“I think it really comes down to looking at your audience and your potential audience, and figuring out ways to get them content that they’re going to use,” says Jimmy Boegle, founder of the Coachella Valley Independent, a free monthly print publication and a website painstakingly updated as a daily. A newsletter is also available three days a week.
“We actually have a membership program, where people can go and just basically give us money essentially to help support us. But, you know, our print version is free, and we don’t have any paywalls on our website. The newsletter is free. Basically, everything we do is free. And we just ask our readers to contribute if they can,” said Boegle.
Boegle’s publication, with two staffers, including himself, does well in the Coachella Valley with affluent neighbors in Palm Springs and Rancho Mirage, where Barack Obama vacationed when he was president.
“Our readership is all over the map in print. We’ve got a lot of older people with money that just have the habit of picking up the print edition. Whereas in the eastern Coachella Valley, we’ve got a lot of readers that like to pick it up because they don’t necessarily have reliable internet access.”
Long Beach Post’s social media and newsletter manager, Valerie Osier, has a similar approach to audience recognition.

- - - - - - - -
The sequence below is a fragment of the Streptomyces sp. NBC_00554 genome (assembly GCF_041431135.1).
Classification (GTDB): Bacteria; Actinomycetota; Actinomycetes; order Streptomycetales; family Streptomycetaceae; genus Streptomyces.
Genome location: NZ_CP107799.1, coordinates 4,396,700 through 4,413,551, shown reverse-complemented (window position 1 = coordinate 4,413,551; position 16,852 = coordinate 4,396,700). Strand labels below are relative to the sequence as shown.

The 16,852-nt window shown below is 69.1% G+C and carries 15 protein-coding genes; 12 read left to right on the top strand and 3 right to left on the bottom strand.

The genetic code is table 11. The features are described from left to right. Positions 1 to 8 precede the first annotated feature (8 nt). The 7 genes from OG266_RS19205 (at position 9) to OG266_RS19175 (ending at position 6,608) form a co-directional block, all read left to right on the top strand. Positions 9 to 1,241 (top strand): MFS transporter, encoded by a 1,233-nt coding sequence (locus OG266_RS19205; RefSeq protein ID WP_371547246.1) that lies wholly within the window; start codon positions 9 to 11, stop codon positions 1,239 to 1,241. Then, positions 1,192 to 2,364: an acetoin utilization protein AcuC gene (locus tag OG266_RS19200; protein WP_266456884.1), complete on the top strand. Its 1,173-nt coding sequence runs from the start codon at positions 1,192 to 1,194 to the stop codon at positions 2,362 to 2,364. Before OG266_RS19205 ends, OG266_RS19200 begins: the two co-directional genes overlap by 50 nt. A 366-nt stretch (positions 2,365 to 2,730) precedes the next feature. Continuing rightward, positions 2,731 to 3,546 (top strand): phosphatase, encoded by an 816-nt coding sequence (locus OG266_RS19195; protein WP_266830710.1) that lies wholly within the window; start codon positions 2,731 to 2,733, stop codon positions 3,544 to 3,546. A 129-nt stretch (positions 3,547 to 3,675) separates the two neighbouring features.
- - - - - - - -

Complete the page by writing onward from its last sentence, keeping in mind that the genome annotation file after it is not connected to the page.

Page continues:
“Every single thing we do must be put through the lens of: Who is this serving and how does this serve our audience? News leaders, particularly those from traditionally print backgrounds, need to get comfortable with asking their audience what the audience wants to know,” Osier said via email.
“They need to stop assuming they know what our communities want to know, particularly in newsrooms that are predominantly white. We’re long past the point of sticking something on a page and expecting people to read it.
News leaders need to develop a circular feedback system, where they’re constantly listening to their communities and actually putting what they say into practice.”
According to Elizabeth Smith, a faculty adviser and assistant professor in the Communications Division at Pepperdine University, students are being taught how to do the job: take a solutions-oriented approach to all the possible duties in today’s ever-changing newsrooms.
“We hope we can create adaptable journalists: create with solutions,” said Smith.
“Don’t feel you have to be everything to everyone. Figure out where you can reach your audiences, and go there, Facebook, Instagram, but make it great; the best place to reach your audience. Cultivate that first, measurable success, then develop on it.”
Rue did touch on the challenges for smaller publishers, who don’t have budgets for surveying audiences and staffers to help target platforms, encouraging research on the ideas facilitated by larger and resourced publishers.
“The good news is that with digital, there is usually a low investment cost to try new things. It’s relatively cheap for the photo staff to start a photo blog, or for one of the columnists to record a weekly podcast, or the circulation folks to sell gift card subscriptions (which I find a strange lack when I’m looking for gift ideas),” Rue says.